Jacket 17 is perhaps my favorite among all the forty glittering habiliments; exploring a dozen aspects of fakery and forgery, which one distinguished contributor identifies as the very heart of poetry. The jewel in the crown of Jacket 17 is the Ern Malley hoax of 1943: it inspired Ashbery as a young man, and opened the world’s eyelids to the dark energy from the bottom of the planet. Here it is, in relentless detail: Faking Literature: Patrick Herron: Ken Ruthven’s Faking Literature (and Ern Malley) Faking Literature: The Bibliography Ken Ruthven: — 25 pages of rare and hard-to-find source materials (including Ern Malley) Girls on the Run: Michael Leddy: Lives and Art: John Ashbery and Henry Darger (and Ern Malley) John Ashbery and John Kinsella and John Tranter (and Ern Malley) — ‘The Ern Malley poems’
Marcus Slease, a native of Portadown, N. Ireland, moved to Las Vegas at the age of twelve and now lives in London. Recently he recorded English translations of Grzegorz Wróblewski’s poems. Wróblewski has appeared in Jacket and Jacket2 previously, e.g. here and here.
In post 13, when I spoke of Blanchot and translation as a step outside time, I briefly mentioned UK critic and Galician literary scholar Kirsty Hooper. Her landmark book Writing Galicia into the Worldis also a step outside time, one important to translation in a critical sense and in a wider optic. Its mission is other, but it opens up the stakes of translation itself, in a way that is co-incident with, and that has learned from, ideas of writers such as Édouard Glissant and Gilles Deleuze. Her work allows us to look anew at what it means to cross the borders of language, and better understand literature’s role in this crossing.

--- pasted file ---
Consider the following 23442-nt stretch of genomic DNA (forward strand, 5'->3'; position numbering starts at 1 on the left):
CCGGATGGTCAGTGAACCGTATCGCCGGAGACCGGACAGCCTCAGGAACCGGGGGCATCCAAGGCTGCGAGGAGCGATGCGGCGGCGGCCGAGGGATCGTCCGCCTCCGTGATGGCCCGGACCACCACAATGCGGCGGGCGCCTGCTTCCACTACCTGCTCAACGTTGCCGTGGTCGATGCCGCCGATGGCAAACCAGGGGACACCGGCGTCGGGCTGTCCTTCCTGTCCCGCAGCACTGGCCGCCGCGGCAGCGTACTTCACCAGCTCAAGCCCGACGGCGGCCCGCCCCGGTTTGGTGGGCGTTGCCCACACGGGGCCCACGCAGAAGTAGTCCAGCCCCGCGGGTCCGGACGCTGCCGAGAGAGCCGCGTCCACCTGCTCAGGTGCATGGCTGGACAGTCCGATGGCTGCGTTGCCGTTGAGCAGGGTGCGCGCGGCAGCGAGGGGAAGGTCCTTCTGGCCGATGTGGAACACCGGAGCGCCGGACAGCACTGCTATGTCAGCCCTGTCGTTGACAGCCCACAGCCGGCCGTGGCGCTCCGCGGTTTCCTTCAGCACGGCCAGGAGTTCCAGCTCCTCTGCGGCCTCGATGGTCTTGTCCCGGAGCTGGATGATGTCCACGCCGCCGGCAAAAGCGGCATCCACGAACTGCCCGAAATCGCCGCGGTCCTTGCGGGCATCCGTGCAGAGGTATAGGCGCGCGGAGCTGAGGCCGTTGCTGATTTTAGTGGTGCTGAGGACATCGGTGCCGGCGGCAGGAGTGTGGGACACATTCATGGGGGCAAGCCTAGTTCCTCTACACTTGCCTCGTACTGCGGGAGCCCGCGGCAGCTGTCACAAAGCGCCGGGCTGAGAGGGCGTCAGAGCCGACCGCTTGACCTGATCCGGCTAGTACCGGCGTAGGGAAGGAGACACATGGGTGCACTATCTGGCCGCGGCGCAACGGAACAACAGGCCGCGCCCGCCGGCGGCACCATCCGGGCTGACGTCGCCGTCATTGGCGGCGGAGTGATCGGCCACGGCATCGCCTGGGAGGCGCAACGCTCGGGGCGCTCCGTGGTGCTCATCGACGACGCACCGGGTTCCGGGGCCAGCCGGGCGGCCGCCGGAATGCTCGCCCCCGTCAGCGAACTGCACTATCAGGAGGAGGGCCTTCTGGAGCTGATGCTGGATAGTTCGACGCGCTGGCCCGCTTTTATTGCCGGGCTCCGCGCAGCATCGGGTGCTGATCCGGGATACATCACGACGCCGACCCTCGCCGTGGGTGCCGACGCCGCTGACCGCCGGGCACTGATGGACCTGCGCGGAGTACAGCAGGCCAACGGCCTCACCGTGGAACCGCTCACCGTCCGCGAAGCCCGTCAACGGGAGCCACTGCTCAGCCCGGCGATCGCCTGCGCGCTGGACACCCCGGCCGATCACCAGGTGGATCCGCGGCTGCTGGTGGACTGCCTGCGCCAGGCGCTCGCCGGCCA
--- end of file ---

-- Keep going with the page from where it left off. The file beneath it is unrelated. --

To tweak from the press website, the book’s “key theoretical contribution is to model a relational approach to a nation’s cultural history, which allows us to reframe a culture often dismissed as peripheral or minor as an active participant in a network of relation that connects local, national and global.”
The exciting thing is that it opens many possibilities to future investigators, and not just to those who study Galician culture (though, please, folks, do study Galician culture!). Hooper’s work is also co-incident and co-intuitive with ideas such as Anne-Marie Losonczy’s “cosavoir,” or “co-knowledge,” a current influence on the production of Quebec poet Chantal Neveu and others.
Roland Green and associates have done a tremendous job in revising Terry Brogan’s and Alex Preminger’s magisterial 3d edition of this classic work. It’s a vast compendium of poetic lore, terminology, technique, and history with an astutely chosen set of contributors. At 1664 pages, I am still cruising the book and wishing I had the digital edition as well. This is a work to dip into at any page for a wealth of detailed and often absorbingly arcane information. PEPP is up to date, with entries for new poetic developments right up to the present (yes, Lavinia, Conceptual poetry, Kootenay school, and Flarf have entries, along with my own précis on “absorption,” and new entries on antropofagia, codework, cognitive poetics, Xul, Sanskrit poetry, and many more). The index alone is worth the price of admission. Here is “F” from the topical index (available on-line):
fancy fatras feigning figura figuration fili flyting folia foot formalism formula fourteener fractal verse fragment Frankfurt school frottola and barzelletta furor poeticus